He wouldn't comment further on the trial, although he denied that Cole was a threat to anyone and said he had no knowledge of jury tampering.

"Right now I'm a little sensitive about commenting on jury issues before we pick the jury," he said.

Baum has a national reputation for aggressive tactics, but he lost one attempt to get the case thrown out based on "prosecutorial misconduct" involving the previous jury.

He argued that someone from the U.S. attorney's office told the Pittsburgh Post-Gazette that the holdout jurors were being investigated.

Publicity over the mistrial, he said, had essentially "poisoned the well" of potential jurors into thinking Cole is guilty.

Nescott argued that any issues arising from the publicity could be dealt with by careful questioning of jurors. Hardiman rejected the motion.

Prosecutors had not previously discussed the turmoil of the last trial, but in his filing, Nescott recounted some of what happened in the jury room.

Jurors said there were charges and countercharges during deliberations about the two holdouts being "bought." They also said Olasin had made strange comments that all their lives were in danger.

Both Olasin and Lewis denied any misconduct. Lewis told Hardiman that his wink at Cole, for example, happened because his left eye was "messing with me." Olasin told the Post-Gazette that he voted for acquittal because the government witnesses lacked credibility.

Olasin also told the paper that his comments about threats were misinterpreted, and that what he meant was that the jury had to be careful not to convict an innocent man who would then come after them.

Nescott revealed that one juror told the prosecution team he was concerned about Olasin being bought off because Olasin -- a man of "modest means" -- discussed pricing a $37,000 truck the day before the deadlock.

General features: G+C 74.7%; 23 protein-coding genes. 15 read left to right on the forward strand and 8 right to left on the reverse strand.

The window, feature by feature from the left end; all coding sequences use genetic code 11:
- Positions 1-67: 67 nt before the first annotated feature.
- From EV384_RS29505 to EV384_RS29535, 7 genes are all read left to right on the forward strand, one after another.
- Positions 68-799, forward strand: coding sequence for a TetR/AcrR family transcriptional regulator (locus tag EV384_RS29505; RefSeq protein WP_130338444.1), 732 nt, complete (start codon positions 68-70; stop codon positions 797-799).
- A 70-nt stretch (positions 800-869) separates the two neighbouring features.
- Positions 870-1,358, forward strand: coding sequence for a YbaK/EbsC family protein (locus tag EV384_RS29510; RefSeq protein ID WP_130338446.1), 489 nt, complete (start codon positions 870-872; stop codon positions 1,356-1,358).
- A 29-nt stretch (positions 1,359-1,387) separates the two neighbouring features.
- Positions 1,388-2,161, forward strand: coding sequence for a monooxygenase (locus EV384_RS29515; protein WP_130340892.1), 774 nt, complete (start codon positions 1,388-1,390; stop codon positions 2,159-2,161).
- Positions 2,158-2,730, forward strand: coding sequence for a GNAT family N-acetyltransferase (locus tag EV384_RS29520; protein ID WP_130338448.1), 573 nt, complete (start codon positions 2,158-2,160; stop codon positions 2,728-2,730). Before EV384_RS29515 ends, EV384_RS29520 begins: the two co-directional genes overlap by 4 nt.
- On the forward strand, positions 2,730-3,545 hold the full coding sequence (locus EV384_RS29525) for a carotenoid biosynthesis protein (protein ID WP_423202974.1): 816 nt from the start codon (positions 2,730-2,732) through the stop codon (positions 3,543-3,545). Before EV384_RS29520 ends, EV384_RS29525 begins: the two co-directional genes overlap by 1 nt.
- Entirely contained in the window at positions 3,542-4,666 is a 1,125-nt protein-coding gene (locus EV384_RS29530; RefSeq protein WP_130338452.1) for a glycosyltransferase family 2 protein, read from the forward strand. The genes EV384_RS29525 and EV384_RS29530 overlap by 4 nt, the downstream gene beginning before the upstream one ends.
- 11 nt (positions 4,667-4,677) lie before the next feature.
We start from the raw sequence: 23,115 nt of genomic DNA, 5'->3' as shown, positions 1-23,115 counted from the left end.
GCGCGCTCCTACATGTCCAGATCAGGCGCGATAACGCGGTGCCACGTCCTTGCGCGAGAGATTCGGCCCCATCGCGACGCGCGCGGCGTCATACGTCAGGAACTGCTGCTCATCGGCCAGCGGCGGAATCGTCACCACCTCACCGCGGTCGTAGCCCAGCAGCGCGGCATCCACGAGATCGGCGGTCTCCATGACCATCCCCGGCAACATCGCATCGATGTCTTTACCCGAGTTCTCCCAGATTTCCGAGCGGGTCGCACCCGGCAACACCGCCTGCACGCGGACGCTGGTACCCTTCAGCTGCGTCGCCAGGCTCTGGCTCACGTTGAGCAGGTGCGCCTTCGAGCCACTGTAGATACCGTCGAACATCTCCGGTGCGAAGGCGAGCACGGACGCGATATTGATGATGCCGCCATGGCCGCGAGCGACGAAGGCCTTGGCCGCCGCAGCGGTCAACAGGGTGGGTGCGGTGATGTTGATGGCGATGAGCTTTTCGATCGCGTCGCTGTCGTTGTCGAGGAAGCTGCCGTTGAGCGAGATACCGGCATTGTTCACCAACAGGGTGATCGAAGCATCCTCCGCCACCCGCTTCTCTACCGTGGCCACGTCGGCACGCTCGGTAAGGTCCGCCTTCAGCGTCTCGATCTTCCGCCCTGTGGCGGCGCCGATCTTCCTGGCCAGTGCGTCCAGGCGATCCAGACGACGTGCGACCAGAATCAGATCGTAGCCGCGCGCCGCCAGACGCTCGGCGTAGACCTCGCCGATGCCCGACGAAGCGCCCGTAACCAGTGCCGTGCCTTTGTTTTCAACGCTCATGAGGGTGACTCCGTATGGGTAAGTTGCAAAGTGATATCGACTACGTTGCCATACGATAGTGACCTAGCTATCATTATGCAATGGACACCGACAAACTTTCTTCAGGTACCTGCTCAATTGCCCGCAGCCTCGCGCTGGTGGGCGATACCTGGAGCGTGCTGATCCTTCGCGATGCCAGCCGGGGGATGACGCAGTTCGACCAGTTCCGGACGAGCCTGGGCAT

Several jurors were particularly upset that Lewis, the lone black male juror and the only one who lived near the locations in Homestead and Hazelwood where the trial events took place, flatly refused to deliberate.

Nescott expressed concerns about Lewis, too, according to a transcript. He told Hardiman that he had noticed Lewis appeared to be watching the gallery closely during the trial and that agents caught him looking at and laughing with four men seated with Cole's supporters.

"When the agents looked at him," Nescott said, "he covered his mouth."

Lewis told Hardiman that he would abide by his oath to be fair, so the judge decided not to remove him. The deliberations lasted 22 hours before the mistrial.

Afterward, Nescott said, the prosecution team received additional information from a federal employee that Lewis had exchanged "non-verbal greetings/signs" with Cole's entourage in the courthouse cafeteria during the trial.

Regardless of the outcome of the investigation, that kind of thing shouldn't happen this time. Hardiman has ruled that the jury will be partially sequestered under the protection of U.S. marshals, and lunch will be delivered.

The Cole trial is one of the most significant drug cases here in recent years. In terms of sheer volume of drugs and longevity, according to police and agents, Cole's operation may be the largest ever in this region.

During the first trial, imprisoned Dominican drug lord Miguel Duran, 38, of New York, said he supplied Cole with more than 2,000 kilograms of cocaine in the 1990s.

Court records indicate that Cole, used drug money to buy 17 properties worth more than $1 million through his real estate company, T.C. Development of Forest Hills

Agents say he also masked his drug income by either converting it into casino checks from gambling splurges in Atlantic City, N.J., and Las Vegas, or by buying other people's winning lottery tickets in Hazelwood.

Terrance L. Cole

Torsten Ove can be reached at tove@post-gazette.com or 412-263-2620.